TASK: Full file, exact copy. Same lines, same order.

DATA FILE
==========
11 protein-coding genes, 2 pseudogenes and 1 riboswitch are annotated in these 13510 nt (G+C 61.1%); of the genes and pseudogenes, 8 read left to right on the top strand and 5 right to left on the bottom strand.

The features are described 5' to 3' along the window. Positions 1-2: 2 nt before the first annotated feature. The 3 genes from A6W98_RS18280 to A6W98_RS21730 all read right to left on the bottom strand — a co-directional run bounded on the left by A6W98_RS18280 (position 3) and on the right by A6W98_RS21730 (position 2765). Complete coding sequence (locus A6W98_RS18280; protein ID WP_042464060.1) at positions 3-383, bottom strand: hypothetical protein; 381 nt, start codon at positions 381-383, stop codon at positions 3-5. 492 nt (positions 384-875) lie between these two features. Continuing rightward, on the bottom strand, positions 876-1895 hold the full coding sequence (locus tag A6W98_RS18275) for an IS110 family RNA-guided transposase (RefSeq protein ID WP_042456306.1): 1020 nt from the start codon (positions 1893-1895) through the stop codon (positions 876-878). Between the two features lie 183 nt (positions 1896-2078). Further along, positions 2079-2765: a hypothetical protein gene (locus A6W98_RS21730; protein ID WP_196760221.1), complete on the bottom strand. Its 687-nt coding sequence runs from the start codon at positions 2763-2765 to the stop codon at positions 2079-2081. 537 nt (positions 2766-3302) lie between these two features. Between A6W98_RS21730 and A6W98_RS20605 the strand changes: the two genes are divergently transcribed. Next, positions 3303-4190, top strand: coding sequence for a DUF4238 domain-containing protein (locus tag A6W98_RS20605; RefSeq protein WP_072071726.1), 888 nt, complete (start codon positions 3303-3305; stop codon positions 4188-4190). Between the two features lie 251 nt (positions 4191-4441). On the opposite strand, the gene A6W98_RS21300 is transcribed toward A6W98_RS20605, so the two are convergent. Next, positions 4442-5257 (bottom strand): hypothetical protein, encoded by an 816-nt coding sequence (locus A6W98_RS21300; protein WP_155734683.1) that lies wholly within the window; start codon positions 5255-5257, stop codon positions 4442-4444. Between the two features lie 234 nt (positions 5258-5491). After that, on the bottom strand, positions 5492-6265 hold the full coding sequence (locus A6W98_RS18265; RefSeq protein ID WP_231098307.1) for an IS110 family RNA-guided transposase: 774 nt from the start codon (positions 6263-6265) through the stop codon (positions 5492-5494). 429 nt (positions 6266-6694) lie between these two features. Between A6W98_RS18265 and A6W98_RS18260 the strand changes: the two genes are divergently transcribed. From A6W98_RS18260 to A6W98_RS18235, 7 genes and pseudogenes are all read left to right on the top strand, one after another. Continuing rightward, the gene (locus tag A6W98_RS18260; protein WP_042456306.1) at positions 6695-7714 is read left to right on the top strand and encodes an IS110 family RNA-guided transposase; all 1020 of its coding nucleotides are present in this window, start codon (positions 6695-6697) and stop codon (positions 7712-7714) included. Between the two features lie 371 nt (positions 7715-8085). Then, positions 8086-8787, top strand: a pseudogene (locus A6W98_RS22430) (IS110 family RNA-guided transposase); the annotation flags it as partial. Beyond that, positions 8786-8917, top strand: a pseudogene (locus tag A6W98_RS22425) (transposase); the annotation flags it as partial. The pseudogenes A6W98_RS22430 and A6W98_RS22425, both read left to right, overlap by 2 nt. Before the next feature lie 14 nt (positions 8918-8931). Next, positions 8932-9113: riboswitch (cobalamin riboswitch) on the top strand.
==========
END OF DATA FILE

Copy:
11 protein-coding genes, 2 pseudogenes and 1 riboswitch are annotated in these 13510 nt (G+C 61.1%); of the genes and pseudogenes, 8 read left to right on the top strand and 5 right to left on the bottom strand.

The features are described 5' to 3' along the window. Positions 1-2: 2 nt before the first annotated feature. The 3 genes from A6W98_RS18280 to A6W98_RS21730 all read right to left on the bottom strand — a co-directional run bounded on the left by A6W98_RS18280 (position 3) and on the right by A6W98_RS21730 (position 2765). Complete coding sequence (locus A6W98_RS18280; protein ID WP_042464060.1) at positions 3-383, bottom strand: hypothetical protein; 381 nt, start codon at positions 381-383, stop codon at positions 3-5. 492 nt (positions 384-875) lie between these two features. Continuing rightward, on the bottom strand, positions 876-1895 hold the full coding sequence (locus tag A6W98_RS18275) for an IS110 family RNA-guided transposase (RefSeq protein ID WP_042456306.1): 1020 nt from the start codon (positions 1893-1895) through the stop codon (positions 876-878). Between the two features lie 183 nt (positions 1896-2078). Further along, positions 2079-2765: a hypothetical protein gene (locus A6W98_RS21730; protein ID WP_196760221.1), complete on the bottom strand. Its 687-nt coding sequence runs from the start codon at positions 2763-2765 to the stop codon at positions 2079-2081. 537 nt (positions 2766-3302) lie between these two features. Between A6W98_RS21730 and A6W98_RS20605 the strand changes: the two genes are divergently transcribed. Next, positions 3303-4190, top strand: coding sequence for a DUF4238 domain-containing protein (locus tag A6W98_RS20605; RefSeq protein WP_072071726.1), 888 nt, complete (start codon positions 3303-3305; stop codon positions 4188-4190). Between the two features lie 251 nt (positions 4191-4441). On the opposite strand, the gene A6W98_RS21300 is transcribed toward A6W98_RS20605, so the two are convergent. Next, positions 4442-5257 (bottom strand): hypothetical protein, encoded by an 816-nt coding sequence (locus A6W98_RS21300; protein WP_155734683.1) that lies wholly within the window; start codon positions 5255-5257, stop codon positions 4442-4444. Between the two features lie 234 nt (positions 5258-5491). After that, on the bottom strand, positions 5492-6265 hold the full coding sequence (locus A6W98_RS18265; RefSeq protein ID WP_231098307.1) for an IS110 family RNA-guided transposase: 774 nt from the start codon (positions 6263-6265) through the stop codon (positions 5492-5494). 429 nt (positions 6266-6694) lie between these two features. Between A6W98_RS18265 and A6W98_RS18260 the strand changes: the two genes are divergently transcribed. From A6W98_RS18260 to A6W98_RS18235, 7 genes and pseudogenes are all read left to right on the top strand, one after another. Continuing rightward, the gene (locus tag A6W98_RS18260; protein WP_042456306.1) at positions 6695-7714 is read left to right on the top strand and encodes an IS110 family RNA-guided transposase; all 1020 of its coding nucleotides are present in this window, start codon (positions 6695-6697) and stop codon (positions 7712-7714) included. Between the two features lie 371 nt (positions 7715-8085). Then, positions 8086-8787, top strand: a pseudogene (locus A6W98_RS22430) (IS110 family RNA-guided transposase); the annotation flags it as partial. Beyond that, positions 8786-8917, top strand: a pseudogene (locus tag A6W98_RS22425) (transposase); the annotation flags it as partial. The pseudogenes A6W98_RS22430 and A6W98_RS22425, both read left to right, overlap by 2 nt. Before the next feature lie 14 nt (positions 8918-8931). Next, positions 8932-9113: riboswitch (cobalamin riboswitch) on the top strand.